40. 40. Chun J, Goetzl EJ, Hla T, Igarashi Y, Lynch KR, et al. (2002) International Union of Pharmacology. XXXIV. Lysophospholipid receptor nomenclature. Pharmacol Rev 54: 265–9.J. ChunEJ GoetzlT. HlaY. IgarashiKR Lynch2002International Union of Pharmacology. XXXIV. Lysophospholipid receptor nomenclature.Pharmacol Rev542659
  41. 41. Moolenaar WH (1999) Bioactive lysophospholipids and their G protein-coupled receptors. Exp Cell Res 253: 230–8.WH Moolenaar1999Bioactive lysophospholipids and their G protein-coupled receptors.Exp Cell Res2532308
  42. 42. Mills GB, Moolenaar WH (2003) The emerging role of lysophosphatidic acid in cancer. Nat Rev Cancer 3: 582–91.GB MillsWH Moolenaar2003The emerging role of lysophosphatidic acid in cancer.Nat Rev Cancer358291
  43. 43. Thiery JP (2003) Epithelial-mesenchymal transitions in development and pathologies. Curr Opin Cell Biol 15: 740–6.JP Thiery2003Epithelial-mesenchymal transitions in development and pathologies.Curr Opin Cell Biol157406
  44. 44. Brabletz T, Hlubek F, Spaderna S, Schmalhofer O, Hiendlmeyer E, et al. (2005) Invasion and metastasis in colorectal cancer: epithelial-mesenchymal transition, mesenchymal-epithelial transition, stem cells and beta-catenin. Cells Tissues Organs 179: 56–65.T. BrabletzF. HlubekS. SpadernaO. SchmalhoferE. Hiendlmeyer2005Invasion and metastasis in colorectal cancer: epithelial-mesenchymal transition, mesenchymal-epithelial transition, stem cells and beta-catenin.Cells Tissues Organs1795665
  45. 45. Yang MWW, Zhong N, Srivastava A, Slavin J, Yang T, et al. (2005) G protein-coupled lysophosphatidic acid receptors stimulate proliferation of colon cancer cells through the beta-catenin pathway. Proc Natl Acad Sci USA 102: 6027–32.MWW YangN. ZhongA. SrivastavaJ. SlavinT. Yang2005G protein-coupled lysophosphatidic acid receptors stimulate proliferation of colon cancer cells through the beta-catenin pathway.Proc Natl Acad Sci USA102602732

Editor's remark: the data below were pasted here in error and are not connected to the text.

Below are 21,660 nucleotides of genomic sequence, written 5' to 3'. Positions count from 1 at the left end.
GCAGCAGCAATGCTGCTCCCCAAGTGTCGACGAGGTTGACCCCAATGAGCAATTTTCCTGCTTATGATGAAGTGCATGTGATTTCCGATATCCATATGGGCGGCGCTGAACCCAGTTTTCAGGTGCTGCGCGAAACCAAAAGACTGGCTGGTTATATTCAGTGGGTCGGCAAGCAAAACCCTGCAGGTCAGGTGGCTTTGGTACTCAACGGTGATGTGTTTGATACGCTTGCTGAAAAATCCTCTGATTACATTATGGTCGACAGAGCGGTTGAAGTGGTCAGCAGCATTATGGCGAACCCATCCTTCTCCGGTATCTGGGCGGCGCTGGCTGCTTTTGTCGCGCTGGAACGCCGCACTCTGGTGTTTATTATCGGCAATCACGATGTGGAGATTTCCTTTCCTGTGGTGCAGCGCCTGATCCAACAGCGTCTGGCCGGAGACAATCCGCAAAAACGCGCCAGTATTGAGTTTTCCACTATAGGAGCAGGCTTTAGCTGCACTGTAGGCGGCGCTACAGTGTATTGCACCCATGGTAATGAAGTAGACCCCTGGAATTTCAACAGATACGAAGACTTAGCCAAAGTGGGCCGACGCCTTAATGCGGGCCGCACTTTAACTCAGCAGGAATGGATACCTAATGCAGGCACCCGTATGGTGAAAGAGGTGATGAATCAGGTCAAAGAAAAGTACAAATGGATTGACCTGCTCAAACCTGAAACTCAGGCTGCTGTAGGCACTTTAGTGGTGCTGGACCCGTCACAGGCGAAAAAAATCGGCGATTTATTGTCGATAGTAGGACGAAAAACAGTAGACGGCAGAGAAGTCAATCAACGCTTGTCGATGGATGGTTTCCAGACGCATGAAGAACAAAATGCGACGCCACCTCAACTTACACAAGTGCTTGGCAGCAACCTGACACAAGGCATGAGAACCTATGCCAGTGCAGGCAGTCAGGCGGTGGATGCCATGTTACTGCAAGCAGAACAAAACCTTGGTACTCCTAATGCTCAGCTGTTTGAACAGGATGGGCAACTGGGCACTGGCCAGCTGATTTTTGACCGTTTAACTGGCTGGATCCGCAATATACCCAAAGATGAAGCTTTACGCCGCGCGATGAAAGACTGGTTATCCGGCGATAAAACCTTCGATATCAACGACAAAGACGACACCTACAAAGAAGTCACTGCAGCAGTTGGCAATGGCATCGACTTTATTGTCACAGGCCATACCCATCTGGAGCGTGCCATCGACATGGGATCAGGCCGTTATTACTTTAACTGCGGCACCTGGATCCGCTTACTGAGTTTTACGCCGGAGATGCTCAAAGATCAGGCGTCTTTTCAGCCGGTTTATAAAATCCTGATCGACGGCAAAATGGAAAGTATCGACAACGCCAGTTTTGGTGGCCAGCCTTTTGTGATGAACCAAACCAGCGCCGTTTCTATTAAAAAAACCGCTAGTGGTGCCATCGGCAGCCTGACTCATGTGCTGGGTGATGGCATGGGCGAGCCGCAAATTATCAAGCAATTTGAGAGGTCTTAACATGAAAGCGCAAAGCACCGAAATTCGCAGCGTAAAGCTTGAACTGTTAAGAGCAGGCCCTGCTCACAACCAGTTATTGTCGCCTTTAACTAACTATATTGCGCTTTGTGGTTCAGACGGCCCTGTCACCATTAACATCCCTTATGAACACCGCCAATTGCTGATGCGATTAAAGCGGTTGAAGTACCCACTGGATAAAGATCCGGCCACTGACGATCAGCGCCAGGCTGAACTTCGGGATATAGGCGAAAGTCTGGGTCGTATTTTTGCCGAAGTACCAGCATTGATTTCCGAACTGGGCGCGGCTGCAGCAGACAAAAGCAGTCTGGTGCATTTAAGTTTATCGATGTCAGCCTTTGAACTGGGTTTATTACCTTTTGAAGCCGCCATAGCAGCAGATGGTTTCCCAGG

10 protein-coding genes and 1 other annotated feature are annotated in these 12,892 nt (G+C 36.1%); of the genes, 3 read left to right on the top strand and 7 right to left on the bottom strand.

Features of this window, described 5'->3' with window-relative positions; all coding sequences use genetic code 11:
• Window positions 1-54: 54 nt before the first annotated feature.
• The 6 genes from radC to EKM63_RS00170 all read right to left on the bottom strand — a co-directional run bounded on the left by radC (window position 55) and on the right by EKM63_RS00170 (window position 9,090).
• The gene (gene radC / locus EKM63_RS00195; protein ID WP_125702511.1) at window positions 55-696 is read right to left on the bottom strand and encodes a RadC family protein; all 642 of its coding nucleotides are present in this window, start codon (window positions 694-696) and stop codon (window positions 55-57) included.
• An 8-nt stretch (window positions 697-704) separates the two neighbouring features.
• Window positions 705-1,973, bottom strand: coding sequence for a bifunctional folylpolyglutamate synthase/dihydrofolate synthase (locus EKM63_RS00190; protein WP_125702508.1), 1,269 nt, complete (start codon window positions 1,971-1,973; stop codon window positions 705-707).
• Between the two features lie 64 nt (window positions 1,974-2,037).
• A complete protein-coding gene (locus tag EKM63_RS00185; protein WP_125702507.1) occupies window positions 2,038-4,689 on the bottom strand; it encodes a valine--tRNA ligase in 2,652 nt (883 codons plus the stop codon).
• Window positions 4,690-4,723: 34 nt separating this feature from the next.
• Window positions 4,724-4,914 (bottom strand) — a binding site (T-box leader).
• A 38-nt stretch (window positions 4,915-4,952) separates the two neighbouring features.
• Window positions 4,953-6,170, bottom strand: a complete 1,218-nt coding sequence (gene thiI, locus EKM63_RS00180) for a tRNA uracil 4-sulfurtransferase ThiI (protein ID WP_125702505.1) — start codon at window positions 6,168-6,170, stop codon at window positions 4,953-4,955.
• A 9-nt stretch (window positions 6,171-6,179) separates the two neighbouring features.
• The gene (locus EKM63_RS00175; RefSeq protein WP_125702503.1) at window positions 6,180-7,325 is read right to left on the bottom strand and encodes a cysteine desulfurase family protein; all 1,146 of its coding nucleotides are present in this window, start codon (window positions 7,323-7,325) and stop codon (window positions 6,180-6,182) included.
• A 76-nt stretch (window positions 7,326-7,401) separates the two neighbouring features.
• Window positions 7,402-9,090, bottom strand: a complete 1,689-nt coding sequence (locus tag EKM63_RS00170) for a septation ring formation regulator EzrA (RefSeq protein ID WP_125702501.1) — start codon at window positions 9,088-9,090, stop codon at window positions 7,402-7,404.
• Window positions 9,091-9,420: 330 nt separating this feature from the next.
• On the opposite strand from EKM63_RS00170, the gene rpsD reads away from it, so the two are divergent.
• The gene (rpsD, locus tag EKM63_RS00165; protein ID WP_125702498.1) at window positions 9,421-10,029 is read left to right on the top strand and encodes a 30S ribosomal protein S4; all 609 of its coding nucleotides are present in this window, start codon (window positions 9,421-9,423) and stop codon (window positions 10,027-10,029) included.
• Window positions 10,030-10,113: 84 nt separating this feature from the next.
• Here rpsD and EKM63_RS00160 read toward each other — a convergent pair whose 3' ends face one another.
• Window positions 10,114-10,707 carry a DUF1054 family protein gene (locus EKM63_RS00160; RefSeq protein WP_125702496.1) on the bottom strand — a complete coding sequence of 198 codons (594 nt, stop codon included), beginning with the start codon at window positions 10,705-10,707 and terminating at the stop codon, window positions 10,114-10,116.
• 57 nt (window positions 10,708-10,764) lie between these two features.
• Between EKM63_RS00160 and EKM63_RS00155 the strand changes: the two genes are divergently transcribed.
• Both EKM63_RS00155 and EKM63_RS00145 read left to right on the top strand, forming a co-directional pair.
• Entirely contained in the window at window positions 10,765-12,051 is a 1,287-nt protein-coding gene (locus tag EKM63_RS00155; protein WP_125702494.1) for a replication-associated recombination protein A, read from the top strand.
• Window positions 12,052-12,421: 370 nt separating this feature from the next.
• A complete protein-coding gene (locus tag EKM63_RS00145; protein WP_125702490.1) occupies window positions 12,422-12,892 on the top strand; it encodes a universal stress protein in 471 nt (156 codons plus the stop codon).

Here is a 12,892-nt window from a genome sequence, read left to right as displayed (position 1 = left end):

46. 46. Palmer A, Rivett AJ, Thomson S, Hendil KB, Butcher GW, et al. (1996) Subpopulations of proteasomes in rat liver nuclei, microsomes and cytosol. Biochem J 316(Pt 2): 401–7.A. PalmerAJ RivettS. ThomsonKB HendilGW Butcher1996Subpopulations of proteasomes in rat liver nuclei, microsomes and cytosol.Biochem J316(Pt 2)4017
  47. 47. Wilcke M, Johannes L, Galli T, Mayau V, Goud B, et al. (2000) Rab11 regulates the compartmentalization of early endosomes required for efficient transport from early endosomes to the trans-golgi network. J Cell Biol 151: 1207–20.M. WilckeL. JohannesT. GalliV. MayauB. Goud2000Rab11 regulates the compartmentalization of early endosomes required for efficient transport from early endosomes to the trans-golgi network.J Cell Biol151120720
  48. 48. Lu Z, Ghosh S, Wang Z, Hunter T (2003) Downregulation of caveolin-1 function by EGF leads to the loss of E-cadherin, increased transcriptional activity of beta-catenin, and enhanced tumor cell invasion. Cancer Cell 4: 499–515.Z. LuS. GhoshZ. WangT. Hunter2003Downregulation of caveolin-1 function by EGF leads to the loss of E-cadherin, increased transcriptional activity of beta-catenin, and enhanced tumor cell invasion.Cancer Cell4499515
  49. 49. Bryant DM, Kerr MC, Hammond LA, Joseph SR, Mostov KE, et al. (2007) EGF induces macropinocytosis and SNX1-modulated recycling of E-cadherin. J Cell Sci 120: 1818–28.DM BryantMC KerrLA HammondSR JosephKE Mostov2007EGF induces macropinocytosis and SNX1-modulated recycling of E-cadherin.J Cell Sci120181828
  50. 50. Blitzer JT, Nusse R (2006) A critical role for endocytosis in Wnt signaling. BMC Cell Biol 7: 28.JT BlitzerR. Nusse2006A critical role for endocytosis in Wnt signaling.BMC Cell Biol728